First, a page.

This review contains spoilers.
Eighteen months have passed since the BBC aired the last episode of Luther.
That finale was a thrill ride that seemed to tie up many of the series’ loose ends and gave a fittingly bittersweet ending for Idris Elba’s mercurial detective. There have been rumours of a movie but the series looked done and dusted for a long time. Yet here we are, Christmas 2015, and it’s back.
The episode opens with scenes reminiscent of the third season. The premise is simple enough — a woman waits for her husband to come to their new home from work and she hears noises and creaks around the house. The influences from horror cinema are as evident here as they have been in previous series. It never feels tired or derivative, instead proving that when done well, such simple ideas can provide genuine chills.
The story is of the episode is admittedly paint-by-numbers. Luther has retreated to the countryside after the events of the last series, but when two fellow officers pay him a visit he is unable to resist the lure of the job and finds his way back to London. You’ve seen it all a hundred times before but it’s good fun anyway.
The narrative then fits its normal format, following a serial killer leaving enough clues behind to give the police a fighting chance of catching him. It’s a tried and tested formula but one that still works.
The visual imagery is very stark throughout. Those familiar with Luther will note that London is still presented as a desolate urban wilderness. You would imagine John’s ramshackle cottage on a cliff-side to provide a direct opposite to that, an aspirational idyll. Instead it provides a different sort of desolation, a troubling beauty oddly similar to his normal city surroundings.
The cinematic influences are clear. The series of gruesome murders investigated by Darren Boyd’s Theo Bloom and Rose Leslie’s Emma Lane are reminiscent of David Fincher’s Se7en, while the home of killer Steven Rose draws instant comparisons to that of Buffalo Bill in The Silence Of The Lambs or John Doe in Se7en. Imitative perhaps, but effective nevertheless.
Luther‘s faults are much the same as they have always been. It is peppered with clichés, though perhaps proudly so. Characters are created with broad strokes and often without much nuance. Some of the dialogue and imagery is a little on the nose — the exchange between Luther and Theo about getting ‘closer and closer’ to the edge is a particular example. Yet it’s still gripping viewing.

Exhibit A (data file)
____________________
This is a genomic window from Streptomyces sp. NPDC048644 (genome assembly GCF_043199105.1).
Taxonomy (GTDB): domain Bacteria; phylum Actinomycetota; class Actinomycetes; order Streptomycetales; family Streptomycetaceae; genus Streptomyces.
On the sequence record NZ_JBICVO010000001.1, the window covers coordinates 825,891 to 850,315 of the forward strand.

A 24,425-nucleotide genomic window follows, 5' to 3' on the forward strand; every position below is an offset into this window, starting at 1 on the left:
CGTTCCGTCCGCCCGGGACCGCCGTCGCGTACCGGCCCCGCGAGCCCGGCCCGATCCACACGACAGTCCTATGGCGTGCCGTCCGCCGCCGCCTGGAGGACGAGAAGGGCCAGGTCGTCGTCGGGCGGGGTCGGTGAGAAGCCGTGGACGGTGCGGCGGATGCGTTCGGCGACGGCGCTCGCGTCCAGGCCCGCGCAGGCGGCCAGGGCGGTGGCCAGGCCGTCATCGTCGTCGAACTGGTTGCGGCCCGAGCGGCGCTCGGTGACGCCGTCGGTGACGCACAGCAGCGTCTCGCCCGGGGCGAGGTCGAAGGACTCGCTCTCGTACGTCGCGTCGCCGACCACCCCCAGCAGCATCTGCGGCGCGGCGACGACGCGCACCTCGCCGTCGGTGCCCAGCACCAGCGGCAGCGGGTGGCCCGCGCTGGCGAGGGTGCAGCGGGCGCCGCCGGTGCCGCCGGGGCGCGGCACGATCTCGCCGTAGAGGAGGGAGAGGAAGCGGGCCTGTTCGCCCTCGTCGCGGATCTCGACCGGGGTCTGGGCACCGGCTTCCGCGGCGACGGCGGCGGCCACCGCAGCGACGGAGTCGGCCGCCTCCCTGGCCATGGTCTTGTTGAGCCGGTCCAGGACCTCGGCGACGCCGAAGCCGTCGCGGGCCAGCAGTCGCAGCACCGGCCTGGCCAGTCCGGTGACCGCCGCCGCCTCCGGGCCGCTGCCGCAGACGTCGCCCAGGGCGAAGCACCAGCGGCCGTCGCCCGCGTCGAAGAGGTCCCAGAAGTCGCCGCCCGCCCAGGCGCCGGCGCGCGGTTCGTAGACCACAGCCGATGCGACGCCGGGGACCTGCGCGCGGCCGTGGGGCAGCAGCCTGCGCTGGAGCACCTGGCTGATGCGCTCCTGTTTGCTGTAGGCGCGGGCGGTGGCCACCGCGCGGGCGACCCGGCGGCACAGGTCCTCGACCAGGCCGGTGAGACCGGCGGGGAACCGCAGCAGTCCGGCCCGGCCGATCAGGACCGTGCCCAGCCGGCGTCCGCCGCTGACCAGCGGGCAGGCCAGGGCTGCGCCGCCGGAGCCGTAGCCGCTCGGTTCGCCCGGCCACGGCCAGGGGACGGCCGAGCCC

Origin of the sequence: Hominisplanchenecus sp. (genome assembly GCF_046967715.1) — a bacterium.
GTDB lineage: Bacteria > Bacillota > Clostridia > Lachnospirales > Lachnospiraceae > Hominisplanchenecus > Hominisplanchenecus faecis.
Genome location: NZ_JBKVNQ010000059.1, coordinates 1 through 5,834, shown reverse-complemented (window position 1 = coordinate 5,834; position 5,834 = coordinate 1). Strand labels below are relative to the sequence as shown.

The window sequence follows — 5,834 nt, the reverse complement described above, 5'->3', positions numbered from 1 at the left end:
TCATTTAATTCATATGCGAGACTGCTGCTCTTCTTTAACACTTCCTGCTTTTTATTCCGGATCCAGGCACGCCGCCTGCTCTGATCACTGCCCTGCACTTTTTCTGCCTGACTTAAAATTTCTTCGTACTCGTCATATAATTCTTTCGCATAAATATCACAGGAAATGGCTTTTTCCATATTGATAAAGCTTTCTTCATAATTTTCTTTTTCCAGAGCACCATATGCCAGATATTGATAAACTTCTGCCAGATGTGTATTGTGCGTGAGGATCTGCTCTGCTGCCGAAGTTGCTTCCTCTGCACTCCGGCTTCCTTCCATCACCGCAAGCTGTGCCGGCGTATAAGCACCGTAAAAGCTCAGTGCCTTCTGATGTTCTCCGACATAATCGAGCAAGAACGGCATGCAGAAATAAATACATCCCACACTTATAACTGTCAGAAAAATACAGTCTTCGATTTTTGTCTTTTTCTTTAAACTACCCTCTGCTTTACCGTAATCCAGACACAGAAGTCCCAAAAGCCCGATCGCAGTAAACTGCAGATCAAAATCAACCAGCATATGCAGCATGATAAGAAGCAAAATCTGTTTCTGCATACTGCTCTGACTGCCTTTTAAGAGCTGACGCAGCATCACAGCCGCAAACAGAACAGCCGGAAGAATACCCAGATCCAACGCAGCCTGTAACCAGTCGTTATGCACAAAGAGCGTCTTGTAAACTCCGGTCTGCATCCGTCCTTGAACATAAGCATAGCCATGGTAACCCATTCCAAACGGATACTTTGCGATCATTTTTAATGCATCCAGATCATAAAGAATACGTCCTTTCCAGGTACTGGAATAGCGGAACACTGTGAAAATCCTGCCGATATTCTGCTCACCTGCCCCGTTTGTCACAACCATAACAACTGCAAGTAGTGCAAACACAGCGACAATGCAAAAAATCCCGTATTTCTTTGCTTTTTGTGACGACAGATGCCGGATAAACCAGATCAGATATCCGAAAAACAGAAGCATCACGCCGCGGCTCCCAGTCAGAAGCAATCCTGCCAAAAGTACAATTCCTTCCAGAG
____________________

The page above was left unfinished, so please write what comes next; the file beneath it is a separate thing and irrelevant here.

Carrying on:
The great cast helps to make you see past all the problems. Idris Elba slides right back into the role with ease and shows why he is one of the best actors working today. His portrayal is more tempered this time, with Luther still reeling from Ripley’s death and coming to terms with his current situation.
The big new addition is Rose Leslie, coming off her star-making turn in Game Of Thrones as Ygritte. Her performance isn’t flashy, instead she offers a realistic grit and intelligence to DCI Lane. Darren Boyd brings a likeable charm to DCI Bloom without actually having to do too much. Other supporting players — Michael Smiley and Dermot Crowley — are reliably good fun to watch too.
The one character missing from proceedings is Alice Morgan. The wonderful Ruth Wilson has been a huge part of the show’s success — arguably as important as Elba — and it is understandable why she is not present. She is busy with surprise hit The Affair so removing Alice may have been unavoidable. Even acknowledging that, her off-screen death feels so anti-climactic for such a bewitching character. Luther seems unconvinced that she has actually died so she may yet come back, and the cliffhanger plays into the idea she could still be alive so we will see what happens. At this stage, even a cameo by Ruth Wilson next week would be great.
So was it worth resurrecting Luther? The short answer is yes. Anything that acts as a vehicle for the enormous talents of Idris Elba will be worth watching — it helps that DCI John Luther is among his most enigmatic and enchanting characters.
The show is much as it has always been — filled with cliché and the odd bit of clunky dialogue, but filled with enough thrills and great acting to keep you watching.